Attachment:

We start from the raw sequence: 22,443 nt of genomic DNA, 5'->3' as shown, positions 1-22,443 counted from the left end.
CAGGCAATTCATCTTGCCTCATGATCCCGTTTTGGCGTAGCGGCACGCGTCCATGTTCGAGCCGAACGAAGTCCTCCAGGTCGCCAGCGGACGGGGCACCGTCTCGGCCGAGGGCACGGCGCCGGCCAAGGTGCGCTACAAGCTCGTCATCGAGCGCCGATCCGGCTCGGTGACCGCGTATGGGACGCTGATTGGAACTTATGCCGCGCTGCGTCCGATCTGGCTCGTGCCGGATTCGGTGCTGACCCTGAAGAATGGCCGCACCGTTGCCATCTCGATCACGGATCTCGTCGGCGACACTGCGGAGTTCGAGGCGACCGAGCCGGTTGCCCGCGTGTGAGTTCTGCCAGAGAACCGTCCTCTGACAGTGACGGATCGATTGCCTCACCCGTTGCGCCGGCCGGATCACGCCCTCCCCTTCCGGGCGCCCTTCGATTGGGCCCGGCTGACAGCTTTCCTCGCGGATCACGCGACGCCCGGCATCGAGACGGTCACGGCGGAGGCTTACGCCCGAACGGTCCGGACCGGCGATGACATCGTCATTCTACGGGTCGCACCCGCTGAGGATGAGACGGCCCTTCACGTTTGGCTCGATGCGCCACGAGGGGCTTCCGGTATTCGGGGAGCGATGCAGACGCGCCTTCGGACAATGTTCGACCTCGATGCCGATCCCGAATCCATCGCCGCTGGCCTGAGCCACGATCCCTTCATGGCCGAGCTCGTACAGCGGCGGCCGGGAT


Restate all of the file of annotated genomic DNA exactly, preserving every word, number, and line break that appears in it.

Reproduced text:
We start from the raw sequence: 22,443 nt of genomic DNA, 5'->3' as shown, positions 1-22,443 counted from the left end.
CAGGCAATTCATCTTGCCTCATGATCCCGTTTTGGCGTAGCGGCACGCGTCCATGTTCGAGCCGAACGAAGTCCTCCAGGTCGCCAGCGGACGGGGCACCGTCTCGGCCGAGGGCACGGCGCCGGCCAAGGTGCGCTACAAGCTCGTCATCGAGCGCCGATCCGGCTCGGTGACCGCGTATGGGACGCTGATTGGAACTTATGCCGCGCTGCGTCCGATCTGGCTCGTGCCGGATTCGGTGCTGACCCTGAAGAATGGCCGCACCGTTGCCATCTCGATCACGGATCTCGTCGGCGACACTGCGGAGTTCGAGGCGACCGAGCCGGTTGCCCGCGTGTGAGTTCTGCCAGAGAACCGTCCTCTGACAGTGACGGATCGATTGCCTCACCCGTTGCGCCGGCCGGATCACGCCCTCCCCTTCCGGGCGCCCTTCGATTGGGCCCGGCTGACAGCTTTCCTCGCGGATCACGCGACGCCCGGCATCGAGACGGTCACGGCGGAGGCTTACGCCCGAACGGTCCGGACCGGCGATGACATCGTCATTCTACGGGTCGCACCCGCTGAGGATGAGACGGCCCTTCACGTTTGGCTCGATGCGCCACGAGGGGCTTCCGGTATTCGGGGAGCGATGCAGACGCGCCTTCGGACAATGTTCGACCTCGATGCCGATCCCGAATCCATCGCCGCTGGCCTGAGCCACGATCCCTTCATGGCCGAGCTCGTACAGCGGCGGCCGGGAT